1 — Big Spenders of the World . . .
Last week I almost expired. From the heat, from the heat. One hundred degrees Fahrenheit, which is, in Canadian terms, 38 degrees Celsius.
One hundred degrees in the shade. On The Strip in Las Vegas, you get relief from the sun only if you duck into a casino, or a shop, or a restaurant. You could retire to your room, but, as one emcee advised the audience, of which I was a member, the entire culture of Vegas is designed to extract money from you. So, like every other tourist in Vegas, I gambled, I shopped, and I dined out, and I shelled out for shows.
I took in no tours this trip. I could’ve sky-walked over the Grand Canyon, or zip-lined from one casino roof to another, or ridden in an open-topped bus in the one-hundred-degree heat to see what other places I was missing. Or I could have retired to my air-conditioned room.
Only two things to do in one’s room. Sleep, or watch TV. Okay, some sleep is necessary. But you can’t eat there, or drink there, for there is no fridge, no microwave, not even a coffee-maker. There might be 87 channels on TV, but only half of them actually have pictures. Our room in Planet Hollywood had no TV guide — no channel with a catalogue of programs now airing, or about to air. If you wanted to watch anything, you surfed all 43 and a half channels, over and over again, for most times you hit a commercial and had no idea of the program being aired, and other times you hit channels that were less interesting than the commercials, or you hit news channels.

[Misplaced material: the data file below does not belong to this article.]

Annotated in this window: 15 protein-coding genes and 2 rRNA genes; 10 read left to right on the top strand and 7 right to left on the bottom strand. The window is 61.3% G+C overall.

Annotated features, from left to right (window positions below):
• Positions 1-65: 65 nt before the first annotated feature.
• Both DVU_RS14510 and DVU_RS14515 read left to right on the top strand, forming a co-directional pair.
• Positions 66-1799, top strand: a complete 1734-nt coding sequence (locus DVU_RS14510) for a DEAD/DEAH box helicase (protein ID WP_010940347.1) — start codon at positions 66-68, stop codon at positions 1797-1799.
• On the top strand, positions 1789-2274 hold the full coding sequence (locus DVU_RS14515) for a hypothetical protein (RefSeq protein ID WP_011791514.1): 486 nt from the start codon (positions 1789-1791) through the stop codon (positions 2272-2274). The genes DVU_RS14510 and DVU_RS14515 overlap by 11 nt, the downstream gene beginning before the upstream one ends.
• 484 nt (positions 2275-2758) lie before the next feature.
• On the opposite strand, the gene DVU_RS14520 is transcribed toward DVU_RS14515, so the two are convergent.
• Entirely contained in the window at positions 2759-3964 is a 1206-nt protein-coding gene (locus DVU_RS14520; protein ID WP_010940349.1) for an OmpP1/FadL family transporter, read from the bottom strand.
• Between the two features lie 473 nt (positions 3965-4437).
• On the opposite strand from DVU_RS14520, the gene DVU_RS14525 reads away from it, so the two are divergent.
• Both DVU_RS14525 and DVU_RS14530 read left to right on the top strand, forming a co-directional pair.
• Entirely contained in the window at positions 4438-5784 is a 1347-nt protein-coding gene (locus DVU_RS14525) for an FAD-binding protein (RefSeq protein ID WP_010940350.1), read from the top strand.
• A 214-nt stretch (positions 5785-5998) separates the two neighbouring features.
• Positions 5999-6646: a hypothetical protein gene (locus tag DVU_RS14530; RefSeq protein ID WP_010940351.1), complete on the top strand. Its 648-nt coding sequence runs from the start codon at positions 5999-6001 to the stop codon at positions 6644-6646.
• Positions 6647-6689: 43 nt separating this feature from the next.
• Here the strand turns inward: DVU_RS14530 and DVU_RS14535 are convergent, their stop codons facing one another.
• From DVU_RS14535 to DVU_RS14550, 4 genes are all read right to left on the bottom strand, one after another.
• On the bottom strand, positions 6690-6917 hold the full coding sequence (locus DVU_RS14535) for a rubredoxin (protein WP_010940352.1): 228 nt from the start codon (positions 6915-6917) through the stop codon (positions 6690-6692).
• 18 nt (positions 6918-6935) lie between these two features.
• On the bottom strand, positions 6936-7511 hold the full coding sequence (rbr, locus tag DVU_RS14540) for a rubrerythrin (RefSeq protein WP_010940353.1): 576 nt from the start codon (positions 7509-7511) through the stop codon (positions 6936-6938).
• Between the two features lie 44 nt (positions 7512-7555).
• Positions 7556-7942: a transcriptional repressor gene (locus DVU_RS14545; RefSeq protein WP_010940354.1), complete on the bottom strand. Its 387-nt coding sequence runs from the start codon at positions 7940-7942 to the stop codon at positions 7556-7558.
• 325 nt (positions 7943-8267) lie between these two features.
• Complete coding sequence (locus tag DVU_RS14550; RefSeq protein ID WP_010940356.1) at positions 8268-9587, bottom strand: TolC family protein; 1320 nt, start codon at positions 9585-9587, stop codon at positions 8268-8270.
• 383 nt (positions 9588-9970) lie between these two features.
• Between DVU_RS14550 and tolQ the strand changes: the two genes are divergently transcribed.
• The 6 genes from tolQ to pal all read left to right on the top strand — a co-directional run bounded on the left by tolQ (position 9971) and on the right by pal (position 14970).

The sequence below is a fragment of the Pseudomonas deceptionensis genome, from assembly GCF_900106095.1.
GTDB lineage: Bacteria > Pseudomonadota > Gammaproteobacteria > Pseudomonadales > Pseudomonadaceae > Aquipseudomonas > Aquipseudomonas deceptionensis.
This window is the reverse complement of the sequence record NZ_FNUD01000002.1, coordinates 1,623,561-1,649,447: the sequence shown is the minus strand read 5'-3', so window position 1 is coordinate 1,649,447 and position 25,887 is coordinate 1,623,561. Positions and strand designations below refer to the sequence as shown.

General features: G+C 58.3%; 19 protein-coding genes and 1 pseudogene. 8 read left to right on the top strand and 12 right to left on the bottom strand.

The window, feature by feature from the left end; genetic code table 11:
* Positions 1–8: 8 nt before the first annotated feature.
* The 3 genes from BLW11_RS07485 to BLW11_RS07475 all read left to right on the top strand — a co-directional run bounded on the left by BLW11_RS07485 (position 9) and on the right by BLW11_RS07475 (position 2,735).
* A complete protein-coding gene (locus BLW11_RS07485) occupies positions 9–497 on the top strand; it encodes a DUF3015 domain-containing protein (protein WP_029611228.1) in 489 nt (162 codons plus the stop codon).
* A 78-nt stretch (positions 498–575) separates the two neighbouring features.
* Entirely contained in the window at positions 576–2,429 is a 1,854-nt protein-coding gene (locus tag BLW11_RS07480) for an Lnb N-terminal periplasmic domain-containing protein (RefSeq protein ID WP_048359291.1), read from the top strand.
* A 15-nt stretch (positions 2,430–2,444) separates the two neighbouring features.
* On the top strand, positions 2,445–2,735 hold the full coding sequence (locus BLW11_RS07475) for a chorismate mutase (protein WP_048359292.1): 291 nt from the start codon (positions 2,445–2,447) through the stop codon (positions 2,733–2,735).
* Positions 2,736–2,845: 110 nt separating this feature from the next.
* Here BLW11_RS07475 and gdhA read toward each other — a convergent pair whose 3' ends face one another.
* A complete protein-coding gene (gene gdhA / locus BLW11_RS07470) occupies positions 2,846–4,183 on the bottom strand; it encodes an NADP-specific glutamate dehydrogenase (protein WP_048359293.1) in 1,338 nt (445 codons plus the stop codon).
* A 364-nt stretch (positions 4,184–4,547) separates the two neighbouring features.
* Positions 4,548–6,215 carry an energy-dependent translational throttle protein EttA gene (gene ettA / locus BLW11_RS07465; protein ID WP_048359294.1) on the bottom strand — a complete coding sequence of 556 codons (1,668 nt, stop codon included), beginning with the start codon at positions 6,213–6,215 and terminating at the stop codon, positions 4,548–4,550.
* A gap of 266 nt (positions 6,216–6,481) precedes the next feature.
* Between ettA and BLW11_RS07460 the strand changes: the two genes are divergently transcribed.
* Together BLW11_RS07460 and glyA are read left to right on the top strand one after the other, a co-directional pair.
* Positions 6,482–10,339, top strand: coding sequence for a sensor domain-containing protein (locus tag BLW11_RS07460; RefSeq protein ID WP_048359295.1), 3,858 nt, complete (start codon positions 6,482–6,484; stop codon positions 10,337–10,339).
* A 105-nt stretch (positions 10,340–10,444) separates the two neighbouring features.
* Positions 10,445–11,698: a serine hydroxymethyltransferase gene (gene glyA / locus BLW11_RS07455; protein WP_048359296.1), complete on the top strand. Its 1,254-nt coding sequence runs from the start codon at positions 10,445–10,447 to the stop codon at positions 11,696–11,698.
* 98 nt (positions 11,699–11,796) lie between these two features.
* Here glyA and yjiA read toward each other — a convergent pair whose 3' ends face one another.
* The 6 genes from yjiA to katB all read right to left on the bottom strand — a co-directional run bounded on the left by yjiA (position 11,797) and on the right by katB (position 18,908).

There are three types of news channels on Planet Hollywood TV. Closed loops about shows in Planet Hollywood – what’s playing or who’s playing or what or who will soon be playing. Two, what’s happening or what has just happened in the other Vegas, the city beyond The Strip. It seems that crime and misery are still big business. And there was a never-ending story about the F Street Wall.
The third category of news channel, of which there was only one, brought news of the world beyond Vegas. But there was only one news story, which unfolded day after day after day after day. It was that crazy’s attack on the Washington Navy Yard. That’s CNN for you. When it finds a big story, it doesn’t let go till the story lies in shreds on the news desks in pools of coagulating blood, and the agony and grief of the victims have been painstakingly dissected.
So, unless I was prepared to gamble and to shop and to gorge myself on succulent dishes or to drink myself silly – and I don’t need alcohol to do that – and work myself swiftly through our children’s inheritance, there was only one thing else I could do.
I could read.